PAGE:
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From Laura Vance <>
Subject Re: [users@httpd] Favorite Linux Distribution
Date Wed, 09 Feb 2005 15:45:12 GMT

I'm replying to the thread in general, not one specific post, so I 
removed all references to the other material to hopefully prevent hard 
feelings.... but since this is an Internet mailing list, I'm sure 
someone will feel that I have slighted them.

Running an X server with a GUI front end does not hurt performance of a 
system unless you're concerned about less than 1% of the overall CPU 
performance.  My highest used system typically average less than 25% of 
normal CPU usage so 1% isn't hurting anything when there's still 75% 
available.  That system is running apache as an app server getting over 
25,000 accesses per day.  My other support servers are usually sitting 
around 5-10% CPU usage.  If you look at KSysGuard (in the KDE 
environment), you will see that X doesn't use much of the system speed 
at all.  Now, if you have all kinds of bells and whistles set up like 
mousepedometer or something else that needs realtime feedback from your 
GUI, then it's the program, not the GUI itself.  I run the X system on 
my Linux servers primarily to have a graphical representation of the 
server health (CPU usage, memory usage, network traffic, etc), because 
my supervisors are more greatly influenced by a graph instead of a set 
of numbers.  As an example, I used the graphs to show why we needed to 
double our Internet pipe size.  Plus, at a glance from a distance, I can 
see exactly what the system is doing.

As for stability, none of my servers crash because of the X server 
running.  X isn't even the highest memory usage program running.  My 
servers only go down if I take them down (such as building power failed 
and I need to take the servers down before the UPS loses power).  Or I 
didn't test a cgi program properly, and it turns into a runaway 
process... and yes, this would kill the machine even if I wasn't running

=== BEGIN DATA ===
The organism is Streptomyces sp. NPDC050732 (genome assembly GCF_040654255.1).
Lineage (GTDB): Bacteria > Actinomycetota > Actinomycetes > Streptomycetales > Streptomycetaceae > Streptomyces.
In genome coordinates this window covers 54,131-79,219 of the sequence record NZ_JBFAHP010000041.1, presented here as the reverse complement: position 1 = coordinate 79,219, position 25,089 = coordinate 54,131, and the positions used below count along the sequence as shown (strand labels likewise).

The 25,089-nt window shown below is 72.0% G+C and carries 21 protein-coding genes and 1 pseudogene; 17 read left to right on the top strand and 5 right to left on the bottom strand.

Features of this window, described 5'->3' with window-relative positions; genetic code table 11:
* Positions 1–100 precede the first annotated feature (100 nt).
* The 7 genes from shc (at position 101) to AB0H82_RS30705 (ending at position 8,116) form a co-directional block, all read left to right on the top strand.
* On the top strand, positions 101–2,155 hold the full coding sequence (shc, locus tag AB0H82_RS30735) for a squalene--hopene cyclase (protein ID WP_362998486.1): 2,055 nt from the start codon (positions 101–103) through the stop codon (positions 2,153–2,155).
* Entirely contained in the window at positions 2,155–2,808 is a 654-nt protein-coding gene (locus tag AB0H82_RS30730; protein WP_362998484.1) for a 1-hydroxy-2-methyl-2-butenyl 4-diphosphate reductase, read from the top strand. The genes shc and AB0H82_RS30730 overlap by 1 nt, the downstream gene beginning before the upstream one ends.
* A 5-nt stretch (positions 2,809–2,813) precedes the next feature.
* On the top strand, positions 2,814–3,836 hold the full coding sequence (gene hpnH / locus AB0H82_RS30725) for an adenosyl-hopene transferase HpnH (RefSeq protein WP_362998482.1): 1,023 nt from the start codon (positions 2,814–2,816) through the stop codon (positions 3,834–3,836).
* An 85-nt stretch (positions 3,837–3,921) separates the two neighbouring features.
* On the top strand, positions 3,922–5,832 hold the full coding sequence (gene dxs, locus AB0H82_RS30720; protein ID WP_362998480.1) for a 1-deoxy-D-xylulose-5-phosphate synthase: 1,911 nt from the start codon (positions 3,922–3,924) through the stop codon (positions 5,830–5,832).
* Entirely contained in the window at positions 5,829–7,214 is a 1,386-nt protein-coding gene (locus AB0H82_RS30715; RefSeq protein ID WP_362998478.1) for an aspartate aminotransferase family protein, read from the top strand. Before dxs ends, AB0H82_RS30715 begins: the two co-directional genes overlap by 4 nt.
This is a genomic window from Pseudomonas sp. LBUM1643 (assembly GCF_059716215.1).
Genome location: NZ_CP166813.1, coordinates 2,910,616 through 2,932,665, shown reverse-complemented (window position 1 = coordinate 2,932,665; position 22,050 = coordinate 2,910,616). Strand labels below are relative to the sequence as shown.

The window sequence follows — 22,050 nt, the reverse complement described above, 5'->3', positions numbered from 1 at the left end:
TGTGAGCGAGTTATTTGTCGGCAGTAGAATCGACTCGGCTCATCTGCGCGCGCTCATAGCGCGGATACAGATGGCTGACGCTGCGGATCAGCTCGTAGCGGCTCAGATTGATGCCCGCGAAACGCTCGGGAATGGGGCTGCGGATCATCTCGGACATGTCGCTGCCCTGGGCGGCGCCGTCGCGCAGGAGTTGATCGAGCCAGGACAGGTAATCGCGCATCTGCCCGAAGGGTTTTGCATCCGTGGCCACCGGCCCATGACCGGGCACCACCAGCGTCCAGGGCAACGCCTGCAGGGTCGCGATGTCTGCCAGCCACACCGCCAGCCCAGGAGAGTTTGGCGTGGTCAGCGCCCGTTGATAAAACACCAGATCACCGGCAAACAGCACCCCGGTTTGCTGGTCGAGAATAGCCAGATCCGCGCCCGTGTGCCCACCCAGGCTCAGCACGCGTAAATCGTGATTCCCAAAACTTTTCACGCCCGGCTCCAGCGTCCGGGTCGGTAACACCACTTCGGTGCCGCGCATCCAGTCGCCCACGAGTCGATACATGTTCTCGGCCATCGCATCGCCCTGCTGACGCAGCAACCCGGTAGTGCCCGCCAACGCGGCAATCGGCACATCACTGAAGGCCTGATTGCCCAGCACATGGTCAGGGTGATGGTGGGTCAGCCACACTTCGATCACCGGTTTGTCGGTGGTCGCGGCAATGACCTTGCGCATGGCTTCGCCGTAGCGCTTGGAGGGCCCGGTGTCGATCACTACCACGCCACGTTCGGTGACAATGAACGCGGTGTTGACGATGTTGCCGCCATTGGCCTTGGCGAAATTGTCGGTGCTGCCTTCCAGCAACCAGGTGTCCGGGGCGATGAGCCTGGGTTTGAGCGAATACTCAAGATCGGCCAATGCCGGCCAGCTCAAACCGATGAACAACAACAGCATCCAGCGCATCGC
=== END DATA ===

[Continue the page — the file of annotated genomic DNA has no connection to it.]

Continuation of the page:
the X server.  The servers here regularly stay up for months at a time 
with no issues whatsoever.  And in the 3 years that they've been online, 
they have never come down because of the X server.

The third main argument seems to be security issues.  When I run as an 
unprivileged user, I cannot get into anything that requires special 
permissions.  When I try to run something that would impact the system 
instead of just my portion of it, I have to enter the root password.  If 
a GUI is less secure, it's because the person running the system gave 
permissions to the user running the GUI beyond normal unprivileged 
rights.  Then when you run as the root user, it's the same risk wether 
you're using a GUI or shell environment.  The only times that any of my 
servers have been hacked, it was because of the SSL version that I was 
running in support of my apache installation.  Again, this would've 
happened even if I hadn't installed the X system at all.

I understand that this may not be the case for everyone, and everyone's 
mileage may vary, but if you have a server running the X system it does 
not automatically mean that the system is less stable.  What you do with 
the X system is what makes it more or less stable.

Laura Vance
Systems Engineer
Winfree Academy Charter Schools

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